Lockdown saving lives, top doc says, as Manitobans asked to weigh in on ‘cautious’ lift of restrictions

Manitoba’s partial lockdown is saving lives, provincial officials say, as they prepare the public for a “cautious and slow” reopening to come.

Broad public health restrictions brought in over the past two months likely saved an estimated 1,700 lives since Nov. 12, when the province first moved to red-level rules, Dr. Brent Roussin, Manitoba’s chief public health officer, said at a news conference Friday.

“We’ve lost many Manitobans and our hearts go out to those families. But we can see from our restrictions we’ve saved many more,” Roussin said.

“This virus does not discriminate and certainly our lives cannot return to normal at this point.”

Roussin’s estimate is based on the trajectory the province was on in early November, he said. In recent weeks, the province has seen test positivity rates decline, daily case counts improve and the numbers of COVID-19 patients hospitalized gradually decreasing.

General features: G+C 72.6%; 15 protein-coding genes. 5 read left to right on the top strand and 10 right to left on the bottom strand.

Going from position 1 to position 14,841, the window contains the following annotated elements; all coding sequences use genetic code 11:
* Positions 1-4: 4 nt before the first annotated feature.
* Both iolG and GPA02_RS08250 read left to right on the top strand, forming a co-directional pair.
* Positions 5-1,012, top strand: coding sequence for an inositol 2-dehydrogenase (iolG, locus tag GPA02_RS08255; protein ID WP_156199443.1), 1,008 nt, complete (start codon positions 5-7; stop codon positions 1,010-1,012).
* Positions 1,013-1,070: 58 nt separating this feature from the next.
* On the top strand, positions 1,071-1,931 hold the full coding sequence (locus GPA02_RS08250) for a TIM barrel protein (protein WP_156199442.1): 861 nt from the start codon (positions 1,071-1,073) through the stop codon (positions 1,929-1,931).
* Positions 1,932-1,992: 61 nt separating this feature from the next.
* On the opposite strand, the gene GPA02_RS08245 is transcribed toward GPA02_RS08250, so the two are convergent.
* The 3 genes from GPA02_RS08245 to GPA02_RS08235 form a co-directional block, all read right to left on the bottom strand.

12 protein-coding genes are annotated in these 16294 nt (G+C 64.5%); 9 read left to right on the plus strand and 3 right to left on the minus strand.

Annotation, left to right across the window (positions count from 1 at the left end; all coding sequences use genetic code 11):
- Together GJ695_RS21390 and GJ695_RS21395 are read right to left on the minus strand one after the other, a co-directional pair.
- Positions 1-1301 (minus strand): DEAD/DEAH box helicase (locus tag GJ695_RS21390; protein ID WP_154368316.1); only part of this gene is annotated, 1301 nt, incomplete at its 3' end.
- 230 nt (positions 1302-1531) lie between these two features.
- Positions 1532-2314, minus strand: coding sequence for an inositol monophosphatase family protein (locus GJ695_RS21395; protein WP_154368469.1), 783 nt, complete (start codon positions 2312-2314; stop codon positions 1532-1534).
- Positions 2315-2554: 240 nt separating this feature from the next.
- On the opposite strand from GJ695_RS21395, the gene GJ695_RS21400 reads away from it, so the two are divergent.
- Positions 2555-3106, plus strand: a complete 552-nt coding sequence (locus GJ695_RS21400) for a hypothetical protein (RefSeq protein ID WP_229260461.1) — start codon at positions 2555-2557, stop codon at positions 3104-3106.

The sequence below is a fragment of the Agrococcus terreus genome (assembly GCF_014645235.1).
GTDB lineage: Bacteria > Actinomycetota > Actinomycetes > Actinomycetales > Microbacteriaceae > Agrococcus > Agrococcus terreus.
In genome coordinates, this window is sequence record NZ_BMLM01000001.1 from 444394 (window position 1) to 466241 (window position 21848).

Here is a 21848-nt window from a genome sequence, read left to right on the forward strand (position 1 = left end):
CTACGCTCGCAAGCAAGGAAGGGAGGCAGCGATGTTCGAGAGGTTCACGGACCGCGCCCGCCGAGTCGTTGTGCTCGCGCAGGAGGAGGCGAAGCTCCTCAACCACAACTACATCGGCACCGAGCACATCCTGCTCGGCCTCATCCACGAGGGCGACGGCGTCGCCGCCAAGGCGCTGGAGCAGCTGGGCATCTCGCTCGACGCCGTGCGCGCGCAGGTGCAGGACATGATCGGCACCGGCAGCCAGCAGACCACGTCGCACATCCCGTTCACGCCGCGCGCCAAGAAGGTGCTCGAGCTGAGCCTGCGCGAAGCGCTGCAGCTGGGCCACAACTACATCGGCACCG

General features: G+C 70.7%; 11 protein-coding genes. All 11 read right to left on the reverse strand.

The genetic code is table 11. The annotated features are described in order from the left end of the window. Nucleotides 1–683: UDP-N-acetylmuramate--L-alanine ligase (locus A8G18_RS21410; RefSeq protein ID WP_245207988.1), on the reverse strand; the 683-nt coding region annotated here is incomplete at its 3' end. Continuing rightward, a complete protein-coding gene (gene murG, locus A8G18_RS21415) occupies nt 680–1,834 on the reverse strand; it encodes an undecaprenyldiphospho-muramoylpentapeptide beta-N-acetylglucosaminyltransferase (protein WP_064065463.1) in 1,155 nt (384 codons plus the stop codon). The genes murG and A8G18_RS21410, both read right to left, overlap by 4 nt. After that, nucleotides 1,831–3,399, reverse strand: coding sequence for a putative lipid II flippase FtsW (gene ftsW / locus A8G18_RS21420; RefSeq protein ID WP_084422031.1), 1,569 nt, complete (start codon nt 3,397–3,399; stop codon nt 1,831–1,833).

But Roussin said any loosening of restrictions will be “very cautious and slow.”

Manitoba’s current public health orders are set to expire on Jan. 22. On Friday, the province launched an online survey about the next stage of COVID-19 restrictions, Premier Brian Pallister announced at the news conference.

The survey will ask the public questions about their perspective on the risk of the virus, COVID-19 vaccines and how comfortable they are with various activities.

The survey will also ask about the public’s priorities for reopening, including possible increases to indoor and outdoor gathering sizes and possible changes to expand in-person shopping and reopening various businesses.

Pallister said the province expects to float some recommendations for possible changes to the public health orders early next week.

Changes announced to the rules will ultimately be guided by public health experts, he said. However, Pallister said a public survey is a good tool to let Manitobans voice their thoughts and build public buy-in.

“If they impact on people, then people should have a chance to see what they are, so they can make sure that they’re abiding by those changes if there are changes recommended by Dr. Roussin,” Pallister said.